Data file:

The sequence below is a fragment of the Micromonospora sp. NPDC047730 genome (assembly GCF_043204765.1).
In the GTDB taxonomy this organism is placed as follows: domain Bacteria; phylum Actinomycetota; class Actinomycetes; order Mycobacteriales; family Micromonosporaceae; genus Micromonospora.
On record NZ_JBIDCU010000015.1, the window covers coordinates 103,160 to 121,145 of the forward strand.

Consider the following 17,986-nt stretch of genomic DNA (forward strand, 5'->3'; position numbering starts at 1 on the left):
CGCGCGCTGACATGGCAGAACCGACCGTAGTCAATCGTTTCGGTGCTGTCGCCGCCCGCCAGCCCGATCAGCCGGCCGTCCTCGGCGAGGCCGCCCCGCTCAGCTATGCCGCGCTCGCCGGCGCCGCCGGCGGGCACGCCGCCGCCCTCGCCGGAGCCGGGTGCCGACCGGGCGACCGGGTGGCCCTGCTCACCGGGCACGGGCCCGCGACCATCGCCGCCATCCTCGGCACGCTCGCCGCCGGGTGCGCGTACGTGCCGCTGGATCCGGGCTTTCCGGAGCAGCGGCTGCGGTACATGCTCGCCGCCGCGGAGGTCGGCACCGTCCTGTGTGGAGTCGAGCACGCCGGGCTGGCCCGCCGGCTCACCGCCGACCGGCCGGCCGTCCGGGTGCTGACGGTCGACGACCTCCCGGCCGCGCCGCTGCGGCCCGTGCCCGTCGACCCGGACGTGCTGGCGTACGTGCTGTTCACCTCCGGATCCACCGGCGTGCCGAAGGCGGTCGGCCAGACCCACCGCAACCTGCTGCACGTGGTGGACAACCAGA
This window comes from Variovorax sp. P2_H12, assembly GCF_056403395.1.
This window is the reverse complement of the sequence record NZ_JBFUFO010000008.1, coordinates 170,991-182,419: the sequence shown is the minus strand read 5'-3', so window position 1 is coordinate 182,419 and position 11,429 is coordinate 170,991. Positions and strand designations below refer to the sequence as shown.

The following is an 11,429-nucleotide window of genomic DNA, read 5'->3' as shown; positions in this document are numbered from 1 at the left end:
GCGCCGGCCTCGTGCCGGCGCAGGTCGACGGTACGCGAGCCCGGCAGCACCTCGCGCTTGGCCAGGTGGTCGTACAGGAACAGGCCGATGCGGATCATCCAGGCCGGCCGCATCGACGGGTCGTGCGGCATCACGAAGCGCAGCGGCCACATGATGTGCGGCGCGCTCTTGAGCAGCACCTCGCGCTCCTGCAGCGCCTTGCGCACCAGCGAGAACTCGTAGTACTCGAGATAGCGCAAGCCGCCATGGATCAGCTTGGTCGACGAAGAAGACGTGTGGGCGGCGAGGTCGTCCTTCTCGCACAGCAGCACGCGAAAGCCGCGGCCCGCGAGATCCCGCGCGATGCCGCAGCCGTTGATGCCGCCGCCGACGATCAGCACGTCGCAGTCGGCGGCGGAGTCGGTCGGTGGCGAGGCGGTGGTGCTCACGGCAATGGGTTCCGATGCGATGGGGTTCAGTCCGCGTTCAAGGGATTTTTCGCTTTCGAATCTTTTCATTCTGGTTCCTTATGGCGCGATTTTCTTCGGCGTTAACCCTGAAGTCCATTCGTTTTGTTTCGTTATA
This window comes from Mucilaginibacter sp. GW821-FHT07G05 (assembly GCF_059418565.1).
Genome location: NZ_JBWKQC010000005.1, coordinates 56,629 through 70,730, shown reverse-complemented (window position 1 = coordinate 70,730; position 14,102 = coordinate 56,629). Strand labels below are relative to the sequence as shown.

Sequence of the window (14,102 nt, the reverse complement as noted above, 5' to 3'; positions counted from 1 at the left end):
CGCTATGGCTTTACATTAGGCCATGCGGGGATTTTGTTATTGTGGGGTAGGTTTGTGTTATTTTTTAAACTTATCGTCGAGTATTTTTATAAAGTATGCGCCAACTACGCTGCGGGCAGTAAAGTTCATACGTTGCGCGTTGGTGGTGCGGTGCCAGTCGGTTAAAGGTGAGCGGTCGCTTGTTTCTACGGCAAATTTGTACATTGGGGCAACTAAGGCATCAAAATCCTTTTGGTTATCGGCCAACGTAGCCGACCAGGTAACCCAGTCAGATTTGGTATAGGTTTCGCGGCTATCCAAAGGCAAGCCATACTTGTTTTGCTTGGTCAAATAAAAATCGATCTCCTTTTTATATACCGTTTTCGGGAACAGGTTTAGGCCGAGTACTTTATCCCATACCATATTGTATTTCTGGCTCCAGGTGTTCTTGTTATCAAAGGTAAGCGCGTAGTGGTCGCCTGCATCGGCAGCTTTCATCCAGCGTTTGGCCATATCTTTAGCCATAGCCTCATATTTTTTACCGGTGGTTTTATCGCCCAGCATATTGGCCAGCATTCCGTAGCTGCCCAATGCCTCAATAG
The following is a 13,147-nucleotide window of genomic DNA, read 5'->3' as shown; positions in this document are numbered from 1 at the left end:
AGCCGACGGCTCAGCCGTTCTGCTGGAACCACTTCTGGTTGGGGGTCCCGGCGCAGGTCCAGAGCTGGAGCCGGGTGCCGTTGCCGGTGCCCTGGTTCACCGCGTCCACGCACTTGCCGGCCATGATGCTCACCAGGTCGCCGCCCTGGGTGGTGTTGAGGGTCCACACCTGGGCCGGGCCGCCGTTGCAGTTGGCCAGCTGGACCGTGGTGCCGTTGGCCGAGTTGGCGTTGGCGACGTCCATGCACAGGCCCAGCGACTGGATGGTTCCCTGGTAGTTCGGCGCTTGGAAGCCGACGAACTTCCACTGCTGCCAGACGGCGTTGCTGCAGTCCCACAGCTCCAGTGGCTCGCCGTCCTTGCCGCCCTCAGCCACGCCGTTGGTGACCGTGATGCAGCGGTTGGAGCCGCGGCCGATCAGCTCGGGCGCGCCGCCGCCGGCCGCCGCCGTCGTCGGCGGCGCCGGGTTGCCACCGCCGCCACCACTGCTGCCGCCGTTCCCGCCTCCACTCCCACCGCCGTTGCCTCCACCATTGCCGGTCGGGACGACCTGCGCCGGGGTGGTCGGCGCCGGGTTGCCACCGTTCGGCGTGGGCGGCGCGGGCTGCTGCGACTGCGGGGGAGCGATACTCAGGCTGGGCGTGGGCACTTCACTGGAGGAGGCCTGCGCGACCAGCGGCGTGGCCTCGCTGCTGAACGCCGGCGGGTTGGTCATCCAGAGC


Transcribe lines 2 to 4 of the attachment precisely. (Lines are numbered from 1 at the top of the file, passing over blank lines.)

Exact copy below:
In the GTDB taxonomy this organism is placed as follows: domain Bacteria; phylum Actinomycetota; class Actinomycetes; order Mycobacteriales; family Micromonosporaceae; genus Micromonospora.
On record NZ_JBIDCU010000015.1, the window covers coordinates 103,160 to 121,145 of the forward strand.

Consider the following 17,986-nt stretch of genomic DNA (forward strand, 5'->3'; position numbering starts at 1 on the left):